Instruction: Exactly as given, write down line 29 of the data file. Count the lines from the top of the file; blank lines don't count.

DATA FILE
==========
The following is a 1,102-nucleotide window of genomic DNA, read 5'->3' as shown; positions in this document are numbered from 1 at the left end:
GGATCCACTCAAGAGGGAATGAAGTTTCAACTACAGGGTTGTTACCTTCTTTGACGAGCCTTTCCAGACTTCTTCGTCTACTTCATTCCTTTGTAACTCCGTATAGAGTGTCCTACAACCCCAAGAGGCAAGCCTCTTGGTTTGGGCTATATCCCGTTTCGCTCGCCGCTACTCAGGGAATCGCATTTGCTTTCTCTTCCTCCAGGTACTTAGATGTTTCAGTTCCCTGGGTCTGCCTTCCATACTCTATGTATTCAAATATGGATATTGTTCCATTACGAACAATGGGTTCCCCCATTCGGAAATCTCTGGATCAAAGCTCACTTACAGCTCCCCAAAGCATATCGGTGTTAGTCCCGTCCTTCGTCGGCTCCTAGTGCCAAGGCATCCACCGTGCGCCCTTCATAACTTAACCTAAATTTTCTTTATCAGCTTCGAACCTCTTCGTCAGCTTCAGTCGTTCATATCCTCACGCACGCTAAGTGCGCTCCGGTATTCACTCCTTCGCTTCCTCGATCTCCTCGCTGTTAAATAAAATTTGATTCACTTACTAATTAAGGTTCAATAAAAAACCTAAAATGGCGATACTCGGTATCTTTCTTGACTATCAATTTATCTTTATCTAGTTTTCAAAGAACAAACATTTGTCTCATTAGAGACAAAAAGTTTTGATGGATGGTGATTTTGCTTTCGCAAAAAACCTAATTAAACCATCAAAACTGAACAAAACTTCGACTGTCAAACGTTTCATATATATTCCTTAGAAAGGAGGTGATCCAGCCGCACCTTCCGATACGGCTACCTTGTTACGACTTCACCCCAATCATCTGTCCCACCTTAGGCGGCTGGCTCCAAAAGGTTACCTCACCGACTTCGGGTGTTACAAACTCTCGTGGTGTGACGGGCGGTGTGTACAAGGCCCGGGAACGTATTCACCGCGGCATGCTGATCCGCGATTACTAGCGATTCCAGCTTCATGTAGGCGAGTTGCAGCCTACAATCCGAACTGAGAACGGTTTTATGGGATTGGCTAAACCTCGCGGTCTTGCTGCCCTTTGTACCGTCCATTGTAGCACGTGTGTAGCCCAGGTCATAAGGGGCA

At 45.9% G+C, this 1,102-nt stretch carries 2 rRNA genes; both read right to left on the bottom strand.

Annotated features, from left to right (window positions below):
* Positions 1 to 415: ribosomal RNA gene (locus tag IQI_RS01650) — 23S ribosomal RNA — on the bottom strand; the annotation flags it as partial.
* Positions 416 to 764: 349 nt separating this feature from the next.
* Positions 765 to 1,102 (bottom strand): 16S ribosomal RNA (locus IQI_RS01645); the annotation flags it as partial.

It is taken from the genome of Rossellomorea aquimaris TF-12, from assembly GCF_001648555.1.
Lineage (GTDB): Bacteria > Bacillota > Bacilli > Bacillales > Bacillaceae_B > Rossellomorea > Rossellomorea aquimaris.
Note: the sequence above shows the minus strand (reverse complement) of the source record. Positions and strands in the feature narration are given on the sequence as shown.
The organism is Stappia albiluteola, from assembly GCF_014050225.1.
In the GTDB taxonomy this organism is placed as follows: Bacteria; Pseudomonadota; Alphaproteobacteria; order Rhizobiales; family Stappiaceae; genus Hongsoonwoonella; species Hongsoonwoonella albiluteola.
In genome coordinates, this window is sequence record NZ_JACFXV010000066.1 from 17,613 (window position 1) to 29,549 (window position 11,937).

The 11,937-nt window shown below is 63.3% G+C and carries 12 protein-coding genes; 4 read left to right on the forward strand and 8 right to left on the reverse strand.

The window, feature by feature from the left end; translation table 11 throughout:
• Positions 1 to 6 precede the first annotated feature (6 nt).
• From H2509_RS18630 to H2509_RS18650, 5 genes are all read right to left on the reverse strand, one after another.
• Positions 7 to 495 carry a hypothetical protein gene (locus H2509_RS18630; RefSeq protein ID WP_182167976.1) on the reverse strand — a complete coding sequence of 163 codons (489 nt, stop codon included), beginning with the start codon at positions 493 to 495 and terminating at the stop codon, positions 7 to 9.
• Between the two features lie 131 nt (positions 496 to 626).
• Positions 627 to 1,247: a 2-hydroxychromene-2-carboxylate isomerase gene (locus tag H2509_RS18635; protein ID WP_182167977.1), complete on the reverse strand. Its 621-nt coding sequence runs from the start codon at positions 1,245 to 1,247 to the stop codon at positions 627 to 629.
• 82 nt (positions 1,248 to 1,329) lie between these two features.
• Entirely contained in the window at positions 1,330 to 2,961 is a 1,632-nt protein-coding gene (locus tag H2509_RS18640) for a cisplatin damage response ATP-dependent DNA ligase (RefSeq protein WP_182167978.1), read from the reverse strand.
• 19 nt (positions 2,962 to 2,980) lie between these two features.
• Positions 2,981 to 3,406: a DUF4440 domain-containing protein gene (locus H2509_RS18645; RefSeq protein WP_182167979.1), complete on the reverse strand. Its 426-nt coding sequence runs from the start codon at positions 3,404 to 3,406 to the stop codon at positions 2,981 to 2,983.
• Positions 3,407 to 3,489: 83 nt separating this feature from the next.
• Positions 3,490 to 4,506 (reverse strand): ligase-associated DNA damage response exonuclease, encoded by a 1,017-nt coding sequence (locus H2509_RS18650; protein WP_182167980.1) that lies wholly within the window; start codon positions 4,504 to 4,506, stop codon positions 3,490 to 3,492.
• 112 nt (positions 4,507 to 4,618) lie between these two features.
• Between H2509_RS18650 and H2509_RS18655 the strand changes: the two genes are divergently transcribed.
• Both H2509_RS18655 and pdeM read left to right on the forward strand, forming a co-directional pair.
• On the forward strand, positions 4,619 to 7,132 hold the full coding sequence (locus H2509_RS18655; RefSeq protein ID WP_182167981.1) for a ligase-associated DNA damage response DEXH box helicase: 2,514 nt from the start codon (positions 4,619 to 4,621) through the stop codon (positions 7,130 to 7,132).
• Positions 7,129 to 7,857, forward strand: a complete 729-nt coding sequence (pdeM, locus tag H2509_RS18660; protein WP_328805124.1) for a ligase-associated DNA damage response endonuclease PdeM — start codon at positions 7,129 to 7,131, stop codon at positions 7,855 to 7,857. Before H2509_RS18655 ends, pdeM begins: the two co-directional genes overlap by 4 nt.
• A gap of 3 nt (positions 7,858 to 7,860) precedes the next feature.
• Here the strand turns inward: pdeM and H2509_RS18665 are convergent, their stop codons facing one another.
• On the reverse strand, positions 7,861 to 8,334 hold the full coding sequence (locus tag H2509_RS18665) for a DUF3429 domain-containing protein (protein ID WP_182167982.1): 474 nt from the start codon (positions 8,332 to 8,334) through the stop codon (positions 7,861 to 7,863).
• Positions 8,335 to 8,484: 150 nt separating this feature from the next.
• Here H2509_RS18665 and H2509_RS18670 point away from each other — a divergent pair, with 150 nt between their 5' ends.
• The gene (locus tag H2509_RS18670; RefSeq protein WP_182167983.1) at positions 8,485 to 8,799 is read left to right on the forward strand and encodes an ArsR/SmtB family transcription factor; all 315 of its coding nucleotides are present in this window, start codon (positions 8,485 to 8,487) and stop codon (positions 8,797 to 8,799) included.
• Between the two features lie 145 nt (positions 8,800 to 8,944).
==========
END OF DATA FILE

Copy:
• Both H2509_RS18655 and pdeM read left to right on the forward strand, forming a co-directional pair.